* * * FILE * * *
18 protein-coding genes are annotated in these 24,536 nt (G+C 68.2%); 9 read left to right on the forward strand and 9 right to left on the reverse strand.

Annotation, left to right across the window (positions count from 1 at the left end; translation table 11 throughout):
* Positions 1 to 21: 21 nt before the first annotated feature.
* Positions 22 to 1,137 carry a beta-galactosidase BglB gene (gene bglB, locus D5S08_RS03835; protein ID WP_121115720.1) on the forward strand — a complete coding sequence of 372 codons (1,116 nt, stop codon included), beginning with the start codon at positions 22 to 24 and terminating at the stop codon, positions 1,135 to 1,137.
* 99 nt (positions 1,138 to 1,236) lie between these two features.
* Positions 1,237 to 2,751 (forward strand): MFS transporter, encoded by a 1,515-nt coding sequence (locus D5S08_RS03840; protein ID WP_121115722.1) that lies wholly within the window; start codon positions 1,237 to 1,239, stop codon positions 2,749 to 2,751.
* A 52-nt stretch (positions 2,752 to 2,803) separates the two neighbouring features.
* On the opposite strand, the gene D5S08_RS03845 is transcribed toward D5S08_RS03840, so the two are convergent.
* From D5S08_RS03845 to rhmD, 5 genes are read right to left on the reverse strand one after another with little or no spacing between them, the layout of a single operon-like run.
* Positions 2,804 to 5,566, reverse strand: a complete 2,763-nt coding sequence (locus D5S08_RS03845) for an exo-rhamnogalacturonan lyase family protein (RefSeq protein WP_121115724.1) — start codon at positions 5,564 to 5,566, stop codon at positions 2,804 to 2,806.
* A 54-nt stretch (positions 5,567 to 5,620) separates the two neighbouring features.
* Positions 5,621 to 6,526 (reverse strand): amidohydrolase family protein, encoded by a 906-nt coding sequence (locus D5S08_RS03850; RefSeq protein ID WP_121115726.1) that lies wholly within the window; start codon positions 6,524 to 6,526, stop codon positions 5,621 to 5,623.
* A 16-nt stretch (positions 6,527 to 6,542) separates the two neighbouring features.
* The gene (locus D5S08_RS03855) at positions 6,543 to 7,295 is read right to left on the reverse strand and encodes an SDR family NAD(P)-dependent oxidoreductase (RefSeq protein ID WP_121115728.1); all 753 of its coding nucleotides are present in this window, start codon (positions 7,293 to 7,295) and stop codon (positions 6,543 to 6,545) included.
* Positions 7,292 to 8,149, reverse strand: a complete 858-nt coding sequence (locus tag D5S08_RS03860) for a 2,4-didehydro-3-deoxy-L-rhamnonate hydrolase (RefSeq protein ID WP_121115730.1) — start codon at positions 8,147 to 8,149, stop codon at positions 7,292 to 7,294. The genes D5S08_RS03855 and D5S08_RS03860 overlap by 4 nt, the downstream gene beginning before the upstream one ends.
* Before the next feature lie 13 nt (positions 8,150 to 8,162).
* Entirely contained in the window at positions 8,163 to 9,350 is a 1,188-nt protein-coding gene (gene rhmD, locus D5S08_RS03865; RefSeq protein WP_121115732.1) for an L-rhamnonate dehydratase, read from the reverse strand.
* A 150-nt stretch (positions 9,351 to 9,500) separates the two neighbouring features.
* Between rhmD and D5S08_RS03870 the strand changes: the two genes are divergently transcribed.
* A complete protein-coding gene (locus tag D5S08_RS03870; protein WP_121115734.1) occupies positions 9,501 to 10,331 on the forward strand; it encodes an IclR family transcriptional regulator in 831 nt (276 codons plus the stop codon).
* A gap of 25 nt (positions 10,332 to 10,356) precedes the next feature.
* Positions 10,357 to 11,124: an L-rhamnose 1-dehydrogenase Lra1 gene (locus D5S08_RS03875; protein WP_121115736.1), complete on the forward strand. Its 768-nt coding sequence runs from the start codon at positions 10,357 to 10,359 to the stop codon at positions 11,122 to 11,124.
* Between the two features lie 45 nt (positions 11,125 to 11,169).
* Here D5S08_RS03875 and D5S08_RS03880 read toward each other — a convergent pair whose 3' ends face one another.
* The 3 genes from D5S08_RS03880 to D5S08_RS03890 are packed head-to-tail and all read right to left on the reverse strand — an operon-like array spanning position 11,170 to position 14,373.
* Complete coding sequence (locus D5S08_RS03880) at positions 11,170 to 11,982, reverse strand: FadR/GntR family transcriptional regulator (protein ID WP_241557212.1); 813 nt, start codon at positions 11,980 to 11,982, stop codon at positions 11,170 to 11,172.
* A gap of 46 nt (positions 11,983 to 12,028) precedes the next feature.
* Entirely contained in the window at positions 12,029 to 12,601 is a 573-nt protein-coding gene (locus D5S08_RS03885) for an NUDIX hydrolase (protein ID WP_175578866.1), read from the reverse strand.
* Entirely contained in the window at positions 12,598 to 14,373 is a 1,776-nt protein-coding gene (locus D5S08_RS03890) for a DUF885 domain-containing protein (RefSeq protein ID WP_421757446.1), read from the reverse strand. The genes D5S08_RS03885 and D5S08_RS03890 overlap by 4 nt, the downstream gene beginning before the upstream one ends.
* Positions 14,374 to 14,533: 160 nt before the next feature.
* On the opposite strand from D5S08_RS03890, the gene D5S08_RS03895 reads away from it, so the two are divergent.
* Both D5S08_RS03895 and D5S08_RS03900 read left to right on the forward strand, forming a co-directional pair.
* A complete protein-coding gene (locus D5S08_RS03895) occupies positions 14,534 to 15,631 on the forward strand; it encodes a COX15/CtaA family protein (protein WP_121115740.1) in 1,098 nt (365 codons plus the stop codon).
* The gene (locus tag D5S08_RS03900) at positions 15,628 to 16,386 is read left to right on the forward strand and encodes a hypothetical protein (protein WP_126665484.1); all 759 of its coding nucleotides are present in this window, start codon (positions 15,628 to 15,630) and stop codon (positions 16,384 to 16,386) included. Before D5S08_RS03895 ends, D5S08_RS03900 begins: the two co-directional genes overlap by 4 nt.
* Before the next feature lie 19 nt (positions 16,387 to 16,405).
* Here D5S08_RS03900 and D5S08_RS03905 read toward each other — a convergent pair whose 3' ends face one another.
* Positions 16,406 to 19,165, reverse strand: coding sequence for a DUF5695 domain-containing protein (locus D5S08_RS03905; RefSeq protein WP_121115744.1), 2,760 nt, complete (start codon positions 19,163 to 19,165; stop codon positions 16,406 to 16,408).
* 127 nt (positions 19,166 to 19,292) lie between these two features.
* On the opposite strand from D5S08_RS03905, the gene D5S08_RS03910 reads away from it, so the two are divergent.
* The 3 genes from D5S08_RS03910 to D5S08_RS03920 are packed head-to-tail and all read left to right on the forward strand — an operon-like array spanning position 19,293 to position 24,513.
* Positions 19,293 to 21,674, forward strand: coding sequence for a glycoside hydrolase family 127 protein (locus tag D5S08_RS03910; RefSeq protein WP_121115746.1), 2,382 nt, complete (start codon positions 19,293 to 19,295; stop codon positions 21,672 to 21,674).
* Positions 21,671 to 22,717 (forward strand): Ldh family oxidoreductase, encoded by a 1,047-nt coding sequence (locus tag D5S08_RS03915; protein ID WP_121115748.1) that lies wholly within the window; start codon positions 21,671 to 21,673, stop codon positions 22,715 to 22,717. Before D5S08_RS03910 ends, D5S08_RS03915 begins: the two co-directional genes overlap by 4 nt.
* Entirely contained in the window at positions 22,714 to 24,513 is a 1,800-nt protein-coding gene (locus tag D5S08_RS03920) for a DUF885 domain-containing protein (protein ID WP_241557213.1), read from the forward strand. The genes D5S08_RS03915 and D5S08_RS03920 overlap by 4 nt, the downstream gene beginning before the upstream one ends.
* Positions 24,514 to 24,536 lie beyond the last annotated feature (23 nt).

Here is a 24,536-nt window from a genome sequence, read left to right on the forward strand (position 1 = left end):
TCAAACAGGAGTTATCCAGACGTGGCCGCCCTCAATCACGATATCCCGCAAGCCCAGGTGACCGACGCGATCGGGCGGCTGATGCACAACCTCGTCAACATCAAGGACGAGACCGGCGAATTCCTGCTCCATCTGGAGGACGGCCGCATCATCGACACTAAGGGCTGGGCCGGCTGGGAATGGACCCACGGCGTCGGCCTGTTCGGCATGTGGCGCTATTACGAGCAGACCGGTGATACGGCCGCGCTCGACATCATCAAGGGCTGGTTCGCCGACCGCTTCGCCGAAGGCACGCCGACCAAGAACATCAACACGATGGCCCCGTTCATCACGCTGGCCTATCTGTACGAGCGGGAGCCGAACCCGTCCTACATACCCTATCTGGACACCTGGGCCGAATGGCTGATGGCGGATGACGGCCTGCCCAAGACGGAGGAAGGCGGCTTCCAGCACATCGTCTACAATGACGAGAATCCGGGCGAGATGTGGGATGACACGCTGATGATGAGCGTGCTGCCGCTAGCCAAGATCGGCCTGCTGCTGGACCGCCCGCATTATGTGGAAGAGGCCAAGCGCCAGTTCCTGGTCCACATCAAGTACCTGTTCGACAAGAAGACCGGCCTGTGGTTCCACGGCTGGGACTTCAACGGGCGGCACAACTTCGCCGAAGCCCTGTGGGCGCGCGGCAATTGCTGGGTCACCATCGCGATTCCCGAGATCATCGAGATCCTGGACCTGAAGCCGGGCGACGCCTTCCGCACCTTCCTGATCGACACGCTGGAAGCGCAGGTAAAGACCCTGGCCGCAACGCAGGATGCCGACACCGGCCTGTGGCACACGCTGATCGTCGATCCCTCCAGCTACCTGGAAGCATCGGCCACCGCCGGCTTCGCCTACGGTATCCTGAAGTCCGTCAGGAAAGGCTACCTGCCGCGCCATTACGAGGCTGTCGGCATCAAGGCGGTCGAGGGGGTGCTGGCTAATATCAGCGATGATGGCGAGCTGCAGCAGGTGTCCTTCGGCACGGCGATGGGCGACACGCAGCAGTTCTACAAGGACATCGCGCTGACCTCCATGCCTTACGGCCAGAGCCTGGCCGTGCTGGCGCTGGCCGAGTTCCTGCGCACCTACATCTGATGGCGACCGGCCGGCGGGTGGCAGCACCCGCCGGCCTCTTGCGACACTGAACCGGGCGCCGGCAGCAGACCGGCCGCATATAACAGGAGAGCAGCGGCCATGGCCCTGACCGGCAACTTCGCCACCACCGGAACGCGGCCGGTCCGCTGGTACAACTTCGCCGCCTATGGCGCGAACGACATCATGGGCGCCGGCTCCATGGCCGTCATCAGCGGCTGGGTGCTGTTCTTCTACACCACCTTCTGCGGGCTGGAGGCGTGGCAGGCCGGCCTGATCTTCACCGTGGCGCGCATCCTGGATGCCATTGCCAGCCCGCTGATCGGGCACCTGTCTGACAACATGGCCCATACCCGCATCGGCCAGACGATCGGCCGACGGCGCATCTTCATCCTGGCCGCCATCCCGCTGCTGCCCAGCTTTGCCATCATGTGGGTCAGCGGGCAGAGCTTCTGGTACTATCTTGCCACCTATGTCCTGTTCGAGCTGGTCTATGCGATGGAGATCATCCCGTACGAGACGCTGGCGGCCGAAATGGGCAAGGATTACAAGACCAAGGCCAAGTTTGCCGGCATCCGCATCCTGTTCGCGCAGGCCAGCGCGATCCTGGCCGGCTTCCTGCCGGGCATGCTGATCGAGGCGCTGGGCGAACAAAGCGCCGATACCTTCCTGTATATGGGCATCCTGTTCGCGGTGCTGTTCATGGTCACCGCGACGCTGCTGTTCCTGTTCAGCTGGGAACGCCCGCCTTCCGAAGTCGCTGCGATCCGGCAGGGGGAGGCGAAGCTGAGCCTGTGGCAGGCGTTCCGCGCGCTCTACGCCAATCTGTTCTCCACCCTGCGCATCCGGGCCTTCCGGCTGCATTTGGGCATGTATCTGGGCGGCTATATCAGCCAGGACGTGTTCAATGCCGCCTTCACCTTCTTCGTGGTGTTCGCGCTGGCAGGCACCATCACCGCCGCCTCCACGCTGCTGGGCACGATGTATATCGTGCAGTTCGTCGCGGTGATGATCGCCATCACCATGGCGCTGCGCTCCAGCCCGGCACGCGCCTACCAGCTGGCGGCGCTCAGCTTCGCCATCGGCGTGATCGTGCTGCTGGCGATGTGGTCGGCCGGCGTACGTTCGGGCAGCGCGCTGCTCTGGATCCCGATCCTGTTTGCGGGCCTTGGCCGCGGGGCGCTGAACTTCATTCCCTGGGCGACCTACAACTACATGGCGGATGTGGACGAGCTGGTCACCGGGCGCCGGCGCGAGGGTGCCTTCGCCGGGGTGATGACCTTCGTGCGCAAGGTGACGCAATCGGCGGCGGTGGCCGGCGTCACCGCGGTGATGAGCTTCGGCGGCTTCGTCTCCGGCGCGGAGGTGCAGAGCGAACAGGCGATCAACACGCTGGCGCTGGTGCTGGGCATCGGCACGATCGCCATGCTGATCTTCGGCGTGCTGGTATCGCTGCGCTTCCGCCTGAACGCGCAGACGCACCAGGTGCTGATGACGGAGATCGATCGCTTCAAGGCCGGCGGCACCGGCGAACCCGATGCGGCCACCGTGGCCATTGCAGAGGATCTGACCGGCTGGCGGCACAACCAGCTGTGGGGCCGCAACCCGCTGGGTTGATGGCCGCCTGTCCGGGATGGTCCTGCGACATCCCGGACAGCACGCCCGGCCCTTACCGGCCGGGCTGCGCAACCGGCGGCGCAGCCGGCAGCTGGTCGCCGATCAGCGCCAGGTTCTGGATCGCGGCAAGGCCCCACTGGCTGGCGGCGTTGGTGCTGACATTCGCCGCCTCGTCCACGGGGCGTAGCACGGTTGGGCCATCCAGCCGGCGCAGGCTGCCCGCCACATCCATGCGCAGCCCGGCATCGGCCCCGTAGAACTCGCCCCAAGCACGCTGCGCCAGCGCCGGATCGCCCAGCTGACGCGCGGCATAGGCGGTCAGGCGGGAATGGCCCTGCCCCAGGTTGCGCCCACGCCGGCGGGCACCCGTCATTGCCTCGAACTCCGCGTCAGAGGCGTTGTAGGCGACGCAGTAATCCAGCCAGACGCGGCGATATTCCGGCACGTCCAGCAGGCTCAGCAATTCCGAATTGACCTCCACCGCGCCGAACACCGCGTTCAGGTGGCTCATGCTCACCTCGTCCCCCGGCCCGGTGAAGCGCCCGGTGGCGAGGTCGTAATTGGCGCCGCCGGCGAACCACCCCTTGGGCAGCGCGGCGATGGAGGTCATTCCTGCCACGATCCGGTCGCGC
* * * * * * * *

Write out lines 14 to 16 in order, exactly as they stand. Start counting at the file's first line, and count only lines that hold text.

* The gene (locus D5S08_RS03855) at positions 6,543 to 7,295 is read right to left on the reverse strand and encodes an SDR family NAD(P)-dependent oxidoreductase (RefSeq protein ID WP_121115728.1); all 753 of its coding nucleotides are present in this window, start codon (positions 7,293 to 7,295) and stop codon (positions 6,543 to 6,545) included.
* Positions 7,292 to 8,149, reverse strand: a complete 858-nt coding sequence (locus tag D5S08_RS03860) for a 2,4-didehydro-3-deoxy-L-rhamnonate hydrolase (RefSeq protein ID WP_121115730.1) — start codon at positions 8,147 to 8,149, stop codon at positions 7,292 to 7,294. The genes D5S08_RS03855 and D5S08_RS03860 overlap by 4 nt, the downstream gene beginning before the upstream one ends.
* Before the next feature lie 13 nt (positions 8,150 to 8,162).